Other topics include honing the skills of young writers for television, the ruthlessness of the editing process, the ephemeral nature of writing for television ("Potential is never reached."), and the technical aspects of scriptwriting, whether it's for actors, directors, the different departments, or simply to write to budget, FX, or time constraints. More universal themes for writers of all colour are his enlightened insights on the use of language, rhythm, and the need to find "a moment, a single beat of the heart, that I think is true and interesting and therefore should be seen." It is in those passages that I see a true master of his craft at work, because all these techniques are tools he employs in his writing every day, without having to think about it much, with a passion and skill that is as enviable as it is infuriating when he states, quite convincingly, that he has complete confidence in his judgment, and his is the last word on everything concerning the writing of the show: "My job is to make it as good as it can be."

 

The tone changes somewhat in the second part of the book. Pages 340 and on were added later, after the original The Writer’s Tale was already published. Benjamin Cook's role as an observer changes into one of a collaborator at times, and for Russell T. Davies, the sheer pressure of writing so many scripts in such a short time (he has by now moved on to a year of Doctor Who specials that denote the end of David Tennant's reign, and he oversees the five-episode-arc of Torchwood's, "Children of Earth"), means that the "Great Maybe", the fairly self-contained receptacle that contains all possibilities for all scripts before paths are chosen and words are put on pages, is transformed to "writing out loud" ideas, bits and pieces, and possibilities in his e-mails to Cook.

 

This technique de-mystifies the act of creation somewhat and allows the reader a unique insight into how those scripts come to life. At the same time, it is a unique view into one of the most creative minds of our time. It is at this point that knowing some of the material he writes about is most helpful, so one can better appreciate the twists, turns, and often setbacks that it has taken for him to come to the finished product. It is also at this point that Cook reveals himself the perfect writing ally by asking the right questions at the right time, encouraging the writer to exceed his own limits, reassuring, challenging, and providing a constant backdrop of feedback at all times. One could easily come to the conclusion that every writer should have her own Benjamin Cook.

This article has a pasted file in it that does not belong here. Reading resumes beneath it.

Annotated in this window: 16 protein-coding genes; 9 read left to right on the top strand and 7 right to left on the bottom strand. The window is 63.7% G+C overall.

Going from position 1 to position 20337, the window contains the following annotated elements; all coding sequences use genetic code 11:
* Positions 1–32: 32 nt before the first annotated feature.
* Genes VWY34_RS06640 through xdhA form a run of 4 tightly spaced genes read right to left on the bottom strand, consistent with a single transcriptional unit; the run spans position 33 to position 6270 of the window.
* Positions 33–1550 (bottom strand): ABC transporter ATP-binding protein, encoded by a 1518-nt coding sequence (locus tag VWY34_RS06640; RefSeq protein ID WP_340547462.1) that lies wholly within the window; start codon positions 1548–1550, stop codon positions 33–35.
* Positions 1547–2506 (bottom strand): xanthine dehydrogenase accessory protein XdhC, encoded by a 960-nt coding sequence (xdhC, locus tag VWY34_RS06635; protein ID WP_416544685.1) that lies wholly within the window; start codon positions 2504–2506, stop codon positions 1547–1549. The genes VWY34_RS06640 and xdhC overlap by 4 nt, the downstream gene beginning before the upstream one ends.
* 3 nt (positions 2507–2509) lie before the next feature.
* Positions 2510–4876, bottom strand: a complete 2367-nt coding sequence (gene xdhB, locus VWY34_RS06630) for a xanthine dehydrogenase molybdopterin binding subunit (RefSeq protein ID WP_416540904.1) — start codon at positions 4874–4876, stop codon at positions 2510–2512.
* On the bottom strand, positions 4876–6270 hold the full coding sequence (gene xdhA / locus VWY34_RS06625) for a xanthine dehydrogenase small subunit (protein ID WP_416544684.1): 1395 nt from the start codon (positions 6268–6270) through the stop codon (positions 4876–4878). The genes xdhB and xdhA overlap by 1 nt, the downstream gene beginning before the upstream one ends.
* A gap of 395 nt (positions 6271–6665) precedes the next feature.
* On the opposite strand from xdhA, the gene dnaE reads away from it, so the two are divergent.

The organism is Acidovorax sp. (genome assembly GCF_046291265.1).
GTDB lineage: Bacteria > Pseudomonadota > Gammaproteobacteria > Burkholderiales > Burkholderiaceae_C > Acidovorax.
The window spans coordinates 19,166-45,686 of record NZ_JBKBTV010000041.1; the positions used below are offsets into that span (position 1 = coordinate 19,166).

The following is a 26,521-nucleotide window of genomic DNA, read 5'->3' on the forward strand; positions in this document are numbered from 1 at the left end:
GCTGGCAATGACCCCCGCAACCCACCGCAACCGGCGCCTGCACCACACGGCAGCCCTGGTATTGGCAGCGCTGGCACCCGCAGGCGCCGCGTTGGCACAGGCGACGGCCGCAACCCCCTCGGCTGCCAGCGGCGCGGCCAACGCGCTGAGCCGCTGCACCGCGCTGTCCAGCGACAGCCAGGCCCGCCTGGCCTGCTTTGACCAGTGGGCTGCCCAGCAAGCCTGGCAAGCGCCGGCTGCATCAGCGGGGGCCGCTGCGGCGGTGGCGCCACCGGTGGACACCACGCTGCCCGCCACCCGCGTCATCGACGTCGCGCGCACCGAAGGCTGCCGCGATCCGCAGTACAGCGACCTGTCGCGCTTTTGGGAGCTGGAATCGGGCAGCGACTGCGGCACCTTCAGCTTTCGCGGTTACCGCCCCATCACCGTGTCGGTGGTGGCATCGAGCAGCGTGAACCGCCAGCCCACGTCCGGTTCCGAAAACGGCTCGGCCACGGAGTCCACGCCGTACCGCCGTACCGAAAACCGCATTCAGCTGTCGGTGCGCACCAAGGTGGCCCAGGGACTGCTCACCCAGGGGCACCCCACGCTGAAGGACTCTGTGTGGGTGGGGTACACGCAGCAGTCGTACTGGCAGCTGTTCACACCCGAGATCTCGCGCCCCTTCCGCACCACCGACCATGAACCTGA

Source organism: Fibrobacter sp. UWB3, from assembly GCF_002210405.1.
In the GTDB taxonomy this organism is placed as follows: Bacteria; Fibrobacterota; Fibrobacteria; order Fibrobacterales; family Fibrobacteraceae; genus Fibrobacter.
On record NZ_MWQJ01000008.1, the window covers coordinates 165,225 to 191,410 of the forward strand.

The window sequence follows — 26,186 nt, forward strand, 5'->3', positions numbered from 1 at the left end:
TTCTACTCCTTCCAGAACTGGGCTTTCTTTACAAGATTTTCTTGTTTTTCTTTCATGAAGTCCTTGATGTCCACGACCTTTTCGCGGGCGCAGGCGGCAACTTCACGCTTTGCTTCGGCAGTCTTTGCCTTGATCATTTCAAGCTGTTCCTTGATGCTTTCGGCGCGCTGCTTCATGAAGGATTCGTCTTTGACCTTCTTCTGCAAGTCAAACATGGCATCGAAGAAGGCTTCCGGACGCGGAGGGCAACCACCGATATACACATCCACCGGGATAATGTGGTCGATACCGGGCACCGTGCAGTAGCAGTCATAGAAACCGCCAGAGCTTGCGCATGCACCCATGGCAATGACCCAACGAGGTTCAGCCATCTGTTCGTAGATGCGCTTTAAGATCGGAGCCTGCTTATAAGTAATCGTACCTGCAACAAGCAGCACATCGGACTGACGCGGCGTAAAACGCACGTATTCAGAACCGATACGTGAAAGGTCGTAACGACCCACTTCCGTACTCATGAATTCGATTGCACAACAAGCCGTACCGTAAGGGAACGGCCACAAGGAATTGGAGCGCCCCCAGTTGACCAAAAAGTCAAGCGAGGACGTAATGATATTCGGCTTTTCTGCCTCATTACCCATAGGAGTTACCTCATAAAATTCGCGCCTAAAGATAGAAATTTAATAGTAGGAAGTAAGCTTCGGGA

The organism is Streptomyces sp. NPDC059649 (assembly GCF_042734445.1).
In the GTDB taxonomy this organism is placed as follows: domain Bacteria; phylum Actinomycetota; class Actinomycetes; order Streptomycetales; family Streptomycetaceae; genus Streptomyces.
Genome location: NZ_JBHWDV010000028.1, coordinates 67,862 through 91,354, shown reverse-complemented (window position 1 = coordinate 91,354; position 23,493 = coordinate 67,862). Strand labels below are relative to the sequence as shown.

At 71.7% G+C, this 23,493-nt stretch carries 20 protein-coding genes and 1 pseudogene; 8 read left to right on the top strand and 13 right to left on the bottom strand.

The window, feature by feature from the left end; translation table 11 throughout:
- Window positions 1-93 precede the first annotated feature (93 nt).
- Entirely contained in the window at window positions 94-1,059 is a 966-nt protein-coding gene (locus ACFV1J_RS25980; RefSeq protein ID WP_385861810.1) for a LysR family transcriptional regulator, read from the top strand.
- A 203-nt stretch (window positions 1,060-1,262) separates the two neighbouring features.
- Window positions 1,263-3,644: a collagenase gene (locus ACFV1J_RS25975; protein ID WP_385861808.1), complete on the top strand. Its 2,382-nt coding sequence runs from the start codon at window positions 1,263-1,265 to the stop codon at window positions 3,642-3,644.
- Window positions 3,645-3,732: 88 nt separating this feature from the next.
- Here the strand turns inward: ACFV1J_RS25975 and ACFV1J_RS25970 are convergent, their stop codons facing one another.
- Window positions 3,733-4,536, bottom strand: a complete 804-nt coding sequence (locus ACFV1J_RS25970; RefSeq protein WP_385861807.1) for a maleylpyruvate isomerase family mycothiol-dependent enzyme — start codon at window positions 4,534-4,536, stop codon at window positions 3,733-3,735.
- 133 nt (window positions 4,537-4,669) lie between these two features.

It is only fair to ask if one needs to be familiar with Doctor Who to read this book. The things Davies has to say about the mechanics of writing, the state of the writer, creation and art are certainly universal. When it comes to the actual application of the craft, however, it would no doubt be helpful to be familiar with his work. If you have never seen anything of it, I would recommend the episode Midnight from the fourth series of Doctor Who, since it is easily one of his best work, and very accessible for people who are not familiar with the program at all. You can, by the way, download (at http://www.thewriterstale.com/) the finished versions of all of the scripts discussed in the creation of this book for free, but it is, in truth, akin to studying Shakespeare on the page instead of seeing it on the stage. It is, after all, written to be seen.

 

Is this book useful for script writers only? No. The context may be unique, but the working writer's principles of use of grammar and language, rhythm and sound, time constraints, distractions, fear and loneliness, and how the writer engages with the world are certainly universal to the writing experience as a whole. I recommend this book wholeheartedly to anyone interested in writing, the working writer's life, and an exclusive look at how one of the most brilliant minds of our time works.

 

Russell T. Davies and Benjamin Cook

The Writer’s Tale – The Final Chapter

Published in 2010 by BBC Books, London ISBN 978-1-846-07861-3